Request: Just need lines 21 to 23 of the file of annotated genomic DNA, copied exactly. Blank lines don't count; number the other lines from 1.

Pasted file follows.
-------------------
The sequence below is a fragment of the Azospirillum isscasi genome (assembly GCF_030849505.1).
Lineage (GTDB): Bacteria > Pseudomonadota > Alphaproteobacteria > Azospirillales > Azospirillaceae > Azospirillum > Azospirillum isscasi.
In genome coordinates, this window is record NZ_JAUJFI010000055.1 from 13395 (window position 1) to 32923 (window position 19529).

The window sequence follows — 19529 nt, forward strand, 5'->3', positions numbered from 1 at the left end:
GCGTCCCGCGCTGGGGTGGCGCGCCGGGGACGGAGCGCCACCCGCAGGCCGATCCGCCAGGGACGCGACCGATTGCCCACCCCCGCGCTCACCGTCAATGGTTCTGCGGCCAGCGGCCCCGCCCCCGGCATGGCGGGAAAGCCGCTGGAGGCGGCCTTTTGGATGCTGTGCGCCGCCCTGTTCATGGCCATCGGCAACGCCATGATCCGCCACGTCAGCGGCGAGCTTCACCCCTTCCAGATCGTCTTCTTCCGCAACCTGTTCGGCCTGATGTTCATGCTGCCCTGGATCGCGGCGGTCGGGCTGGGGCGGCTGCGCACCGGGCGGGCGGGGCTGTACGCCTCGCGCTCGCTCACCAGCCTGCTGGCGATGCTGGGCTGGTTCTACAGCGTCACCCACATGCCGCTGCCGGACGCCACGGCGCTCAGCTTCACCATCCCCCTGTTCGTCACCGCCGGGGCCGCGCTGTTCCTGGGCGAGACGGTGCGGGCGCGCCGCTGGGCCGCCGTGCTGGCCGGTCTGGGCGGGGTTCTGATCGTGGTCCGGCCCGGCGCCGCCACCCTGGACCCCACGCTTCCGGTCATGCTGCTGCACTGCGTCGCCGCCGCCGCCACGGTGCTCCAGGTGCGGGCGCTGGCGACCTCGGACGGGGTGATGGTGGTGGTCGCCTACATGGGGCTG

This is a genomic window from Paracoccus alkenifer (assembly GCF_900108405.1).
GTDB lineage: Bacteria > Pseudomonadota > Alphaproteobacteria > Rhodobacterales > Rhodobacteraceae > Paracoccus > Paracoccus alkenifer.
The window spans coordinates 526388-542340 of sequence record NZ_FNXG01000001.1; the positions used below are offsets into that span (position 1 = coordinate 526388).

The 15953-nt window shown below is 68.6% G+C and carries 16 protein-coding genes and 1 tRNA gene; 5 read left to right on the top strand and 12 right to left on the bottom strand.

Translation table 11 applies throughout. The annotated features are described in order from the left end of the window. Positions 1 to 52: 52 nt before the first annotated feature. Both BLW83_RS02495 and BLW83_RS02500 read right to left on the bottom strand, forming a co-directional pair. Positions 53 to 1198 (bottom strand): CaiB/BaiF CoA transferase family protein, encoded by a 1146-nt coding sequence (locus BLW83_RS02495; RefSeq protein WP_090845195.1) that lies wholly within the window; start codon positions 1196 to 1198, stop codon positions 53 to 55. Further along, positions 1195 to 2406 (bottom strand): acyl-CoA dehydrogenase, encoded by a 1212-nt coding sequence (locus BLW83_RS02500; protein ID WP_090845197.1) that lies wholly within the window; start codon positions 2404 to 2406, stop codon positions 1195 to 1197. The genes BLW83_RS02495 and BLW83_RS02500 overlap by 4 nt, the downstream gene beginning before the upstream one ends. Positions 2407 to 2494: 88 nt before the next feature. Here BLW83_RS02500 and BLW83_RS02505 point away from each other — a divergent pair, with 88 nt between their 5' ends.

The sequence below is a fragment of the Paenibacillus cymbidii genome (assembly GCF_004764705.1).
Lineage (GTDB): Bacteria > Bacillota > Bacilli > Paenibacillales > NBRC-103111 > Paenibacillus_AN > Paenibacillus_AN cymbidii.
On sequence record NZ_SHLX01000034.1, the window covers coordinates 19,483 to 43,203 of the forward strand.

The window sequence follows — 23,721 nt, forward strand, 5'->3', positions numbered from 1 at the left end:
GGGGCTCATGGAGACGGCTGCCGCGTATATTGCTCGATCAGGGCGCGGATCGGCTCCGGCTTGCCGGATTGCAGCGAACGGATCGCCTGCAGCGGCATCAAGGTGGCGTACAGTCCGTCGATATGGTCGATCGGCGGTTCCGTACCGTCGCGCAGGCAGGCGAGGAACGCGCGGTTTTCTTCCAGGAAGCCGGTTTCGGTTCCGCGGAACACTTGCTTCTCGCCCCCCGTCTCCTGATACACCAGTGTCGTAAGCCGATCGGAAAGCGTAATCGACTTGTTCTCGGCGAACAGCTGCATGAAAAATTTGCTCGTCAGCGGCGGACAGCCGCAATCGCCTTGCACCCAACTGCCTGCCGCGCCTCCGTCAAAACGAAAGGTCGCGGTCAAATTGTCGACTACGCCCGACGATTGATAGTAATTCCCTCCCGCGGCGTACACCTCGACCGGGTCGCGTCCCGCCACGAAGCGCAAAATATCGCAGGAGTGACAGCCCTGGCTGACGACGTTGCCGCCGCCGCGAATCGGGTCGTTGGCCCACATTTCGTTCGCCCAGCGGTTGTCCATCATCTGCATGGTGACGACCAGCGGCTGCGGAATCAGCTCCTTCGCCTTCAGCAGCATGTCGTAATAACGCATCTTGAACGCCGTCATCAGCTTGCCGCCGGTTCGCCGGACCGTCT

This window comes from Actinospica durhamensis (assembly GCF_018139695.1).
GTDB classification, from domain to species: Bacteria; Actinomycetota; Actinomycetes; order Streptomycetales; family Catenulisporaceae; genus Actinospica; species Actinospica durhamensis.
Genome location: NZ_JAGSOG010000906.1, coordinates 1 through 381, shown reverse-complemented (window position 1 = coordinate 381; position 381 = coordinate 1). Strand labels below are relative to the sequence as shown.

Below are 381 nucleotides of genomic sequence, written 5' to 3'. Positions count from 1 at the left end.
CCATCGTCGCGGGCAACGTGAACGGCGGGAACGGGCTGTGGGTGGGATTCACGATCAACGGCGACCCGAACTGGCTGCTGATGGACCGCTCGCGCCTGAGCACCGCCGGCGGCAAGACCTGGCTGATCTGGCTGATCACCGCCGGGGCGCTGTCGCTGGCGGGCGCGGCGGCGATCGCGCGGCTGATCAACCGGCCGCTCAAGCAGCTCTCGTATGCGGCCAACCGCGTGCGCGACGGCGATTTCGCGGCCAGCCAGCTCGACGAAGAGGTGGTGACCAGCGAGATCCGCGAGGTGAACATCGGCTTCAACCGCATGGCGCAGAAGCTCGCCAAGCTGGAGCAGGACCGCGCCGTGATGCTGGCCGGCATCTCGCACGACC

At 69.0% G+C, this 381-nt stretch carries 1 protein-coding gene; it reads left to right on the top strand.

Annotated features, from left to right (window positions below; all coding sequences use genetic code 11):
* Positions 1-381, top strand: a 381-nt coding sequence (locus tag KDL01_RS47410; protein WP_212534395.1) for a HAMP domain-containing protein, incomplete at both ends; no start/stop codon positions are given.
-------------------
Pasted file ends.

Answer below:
At 69.0% G+C, this 381-nt stretch carries 1 protein-coding gene; it reads left to right on the top strand.

Annotated features, from left to right (window positions below; all coding sequences use genetic code 11):
* Positions 1-381, top strand: a 381-nt coding sequence (locus tag KDL01_RS47410; protein WP_212534395.1) for a HAMP domain-containing protein, incomplete at both ends; no start/stop codon positions are given.